Sugary Drinks

Sugar seems to be in everything. Even most juices that claim to be “all-natural” are anything but natural. They are more than likely from concentrate and loaded with sugar. Soda is also consumed by many children (and adults) while water is being drank less and less. Sugar is linked to diabetes and obesity yet the FDA approves so many unhealthy sweetened liquids. So what is a parent to do when it comes to what their children should drink and not drink? It’s important to stop the craving for sweets early on so your children can make healthy nutrition choices as they get older. The Truth

Become educated on what you purchase for your children to eat and drink. You can’t trust the companies that make the food and drinks your children consume to keep them healthy. Their main goal is to make money and loading drinks with sugar makes them craved more - Hence being purchased more. Unhealthy food and drink are targeted mainly to the youth because they are so vulnerable.

Read Labels

Though the ingredients label may not read ‘sugar,’ there are other names for sugar. High fructose corn syrup, barley malt, buttered syrup, cane sugar, caramel, just to name a few. The point is you need to know exactly what is in your child’s drink. Though it may be a ‘fruit juice’ doesn’t mean it’s necessarily natural, healthy, or beneficial to your child’s health.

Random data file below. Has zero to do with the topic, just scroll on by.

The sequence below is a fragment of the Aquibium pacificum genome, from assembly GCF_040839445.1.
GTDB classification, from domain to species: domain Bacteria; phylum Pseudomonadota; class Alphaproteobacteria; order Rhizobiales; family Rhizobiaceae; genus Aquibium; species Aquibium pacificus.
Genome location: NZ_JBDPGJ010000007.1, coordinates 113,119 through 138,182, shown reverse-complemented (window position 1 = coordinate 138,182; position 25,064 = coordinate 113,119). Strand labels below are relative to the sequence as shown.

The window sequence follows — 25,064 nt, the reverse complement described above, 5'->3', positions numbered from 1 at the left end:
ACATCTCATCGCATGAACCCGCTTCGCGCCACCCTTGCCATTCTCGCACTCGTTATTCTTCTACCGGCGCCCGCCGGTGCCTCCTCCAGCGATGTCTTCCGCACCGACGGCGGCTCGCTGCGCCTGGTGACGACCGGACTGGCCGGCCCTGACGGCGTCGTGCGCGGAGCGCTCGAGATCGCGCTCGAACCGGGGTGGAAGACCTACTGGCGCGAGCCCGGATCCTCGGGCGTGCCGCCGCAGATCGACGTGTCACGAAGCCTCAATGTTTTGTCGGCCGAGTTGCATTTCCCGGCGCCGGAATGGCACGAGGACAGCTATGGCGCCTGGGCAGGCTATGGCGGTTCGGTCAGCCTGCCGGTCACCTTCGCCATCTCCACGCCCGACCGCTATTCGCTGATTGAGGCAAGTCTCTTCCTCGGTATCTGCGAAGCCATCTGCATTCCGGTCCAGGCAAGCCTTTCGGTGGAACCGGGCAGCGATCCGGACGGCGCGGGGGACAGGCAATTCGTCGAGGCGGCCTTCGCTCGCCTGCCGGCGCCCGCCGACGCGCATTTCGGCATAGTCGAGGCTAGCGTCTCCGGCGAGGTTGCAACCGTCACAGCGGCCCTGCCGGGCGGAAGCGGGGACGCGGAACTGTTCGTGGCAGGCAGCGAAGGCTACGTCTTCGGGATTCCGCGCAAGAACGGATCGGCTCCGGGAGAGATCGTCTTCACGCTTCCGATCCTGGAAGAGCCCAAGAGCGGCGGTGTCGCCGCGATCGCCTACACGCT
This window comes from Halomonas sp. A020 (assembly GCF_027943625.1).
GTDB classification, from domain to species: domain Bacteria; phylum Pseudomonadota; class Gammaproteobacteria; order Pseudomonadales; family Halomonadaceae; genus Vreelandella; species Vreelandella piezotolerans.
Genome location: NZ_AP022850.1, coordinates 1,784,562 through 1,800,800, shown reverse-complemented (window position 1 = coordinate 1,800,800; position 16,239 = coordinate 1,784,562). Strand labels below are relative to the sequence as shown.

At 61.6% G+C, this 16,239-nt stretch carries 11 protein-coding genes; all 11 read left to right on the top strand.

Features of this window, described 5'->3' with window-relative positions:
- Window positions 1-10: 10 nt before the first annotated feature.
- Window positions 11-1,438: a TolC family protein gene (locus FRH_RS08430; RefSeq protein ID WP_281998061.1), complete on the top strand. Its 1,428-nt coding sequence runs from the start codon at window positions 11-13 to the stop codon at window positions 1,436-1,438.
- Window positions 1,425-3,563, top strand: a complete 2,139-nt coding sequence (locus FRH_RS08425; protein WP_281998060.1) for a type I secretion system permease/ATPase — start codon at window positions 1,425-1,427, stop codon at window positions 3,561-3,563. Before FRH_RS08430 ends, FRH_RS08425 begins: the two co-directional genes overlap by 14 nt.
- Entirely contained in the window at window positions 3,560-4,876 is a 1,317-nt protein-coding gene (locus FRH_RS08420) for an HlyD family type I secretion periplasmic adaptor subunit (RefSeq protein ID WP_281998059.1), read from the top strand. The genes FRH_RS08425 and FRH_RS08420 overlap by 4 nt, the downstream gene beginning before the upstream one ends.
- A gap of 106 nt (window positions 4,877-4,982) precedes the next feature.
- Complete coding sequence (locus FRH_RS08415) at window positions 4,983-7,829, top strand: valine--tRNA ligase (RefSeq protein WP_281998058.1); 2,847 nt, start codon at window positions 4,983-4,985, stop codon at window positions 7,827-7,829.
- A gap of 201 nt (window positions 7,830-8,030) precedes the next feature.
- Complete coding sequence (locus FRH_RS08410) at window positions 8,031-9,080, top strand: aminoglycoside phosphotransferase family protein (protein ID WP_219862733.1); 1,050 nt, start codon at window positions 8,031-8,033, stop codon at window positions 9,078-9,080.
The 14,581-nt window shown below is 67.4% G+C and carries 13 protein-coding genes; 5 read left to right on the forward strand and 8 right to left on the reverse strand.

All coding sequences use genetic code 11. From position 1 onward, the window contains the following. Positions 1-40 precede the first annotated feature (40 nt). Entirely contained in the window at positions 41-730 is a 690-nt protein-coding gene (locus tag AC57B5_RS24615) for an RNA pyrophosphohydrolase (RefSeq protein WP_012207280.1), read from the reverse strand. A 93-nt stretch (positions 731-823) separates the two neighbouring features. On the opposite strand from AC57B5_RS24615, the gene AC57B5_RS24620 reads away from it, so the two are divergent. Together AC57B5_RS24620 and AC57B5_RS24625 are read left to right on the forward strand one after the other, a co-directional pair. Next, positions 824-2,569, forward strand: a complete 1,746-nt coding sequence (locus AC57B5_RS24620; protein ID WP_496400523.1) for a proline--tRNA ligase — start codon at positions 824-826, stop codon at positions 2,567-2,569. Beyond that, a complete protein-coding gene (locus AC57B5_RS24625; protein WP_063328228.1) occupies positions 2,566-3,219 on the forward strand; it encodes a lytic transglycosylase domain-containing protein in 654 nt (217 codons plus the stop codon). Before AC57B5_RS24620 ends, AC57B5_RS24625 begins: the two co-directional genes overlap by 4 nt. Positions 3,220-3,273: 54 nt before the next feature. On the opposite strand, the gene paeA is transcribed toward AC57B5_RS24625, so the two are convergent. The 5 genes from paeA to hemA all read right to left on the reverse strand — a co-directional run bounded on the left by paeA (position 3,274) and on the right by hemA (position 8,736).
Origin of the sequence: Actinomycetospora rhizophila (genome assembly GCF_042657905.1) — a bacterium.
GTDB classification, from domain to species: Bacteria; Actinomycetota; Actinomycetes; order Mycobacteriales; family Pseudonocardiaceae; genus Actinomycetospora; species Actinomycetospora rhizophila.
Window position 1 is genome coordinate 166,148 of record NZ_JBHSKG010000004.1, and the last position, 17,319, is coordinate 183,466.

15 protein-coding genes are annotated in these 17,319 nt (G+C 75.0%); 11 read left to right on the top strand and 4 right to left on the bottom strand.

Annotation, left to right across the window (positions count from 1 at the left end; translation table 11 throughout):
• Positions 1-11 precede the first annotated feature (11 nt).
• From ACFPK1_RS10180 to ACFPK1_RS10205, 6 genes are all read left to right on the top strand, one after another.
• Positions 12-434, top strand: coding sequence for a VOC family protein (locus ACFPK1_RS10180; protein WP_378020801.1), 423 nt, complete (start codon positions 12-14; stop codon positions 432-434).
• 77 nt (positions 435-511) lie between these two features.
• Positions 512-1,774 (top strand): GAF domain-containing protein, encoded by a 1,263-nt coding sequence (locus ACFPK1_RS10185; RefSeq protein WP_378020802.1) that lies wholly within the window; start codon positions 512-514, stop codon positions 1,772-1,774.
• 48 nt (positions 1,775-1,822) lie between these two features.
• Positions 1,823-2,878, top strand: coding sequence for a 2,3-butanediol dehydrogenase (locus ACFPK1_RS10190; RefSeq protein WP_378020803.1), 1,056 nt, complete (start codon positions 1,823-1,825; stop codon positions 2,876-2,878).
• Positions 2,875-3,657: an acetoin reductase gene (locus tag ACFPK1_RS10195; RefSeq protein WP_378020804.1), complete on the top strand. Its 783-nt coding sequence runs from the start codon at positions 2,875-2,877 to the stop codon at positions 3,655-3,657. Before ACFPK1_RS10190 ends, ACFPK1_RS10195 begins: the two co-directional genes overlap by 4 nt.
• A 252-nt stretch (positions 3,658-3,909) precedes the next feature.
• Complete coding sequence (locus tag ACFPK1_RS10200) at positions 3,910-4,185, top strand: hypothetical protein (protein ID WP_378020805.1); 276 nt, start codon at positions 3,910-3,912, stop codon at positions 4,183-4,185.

Make Your Own

You can save a ton of money in the long run by buying your own juice extractor and juicing different varieties of fruits and vegetables for your children and yourself daily. A juicer separates the juice from the skin and pulp and should be drunk within a few hours to consume maximum vitamins and nutrients. Many new juicers are easy-to-clean and easy-to-use and the juicing and cleaning takes only about 10 minutes daily. Some may think, “I don’t have an extra 10 minutes every morning to make my child fresh juice!” but the truth is you do. It’s a matter of making time. Your children learn from example so it’s important to instill healthy eating and drinking at a young age.

Other than making your own juice, minimize or completely abandon soda and other sugary drinks like flavored milk. Children, like adults, need proper hydration that comes from liquids like water, coconut water, and natural homemade juice. Anything else is packed with sugar and salt that will cause dehydration, obesity, and diabetes.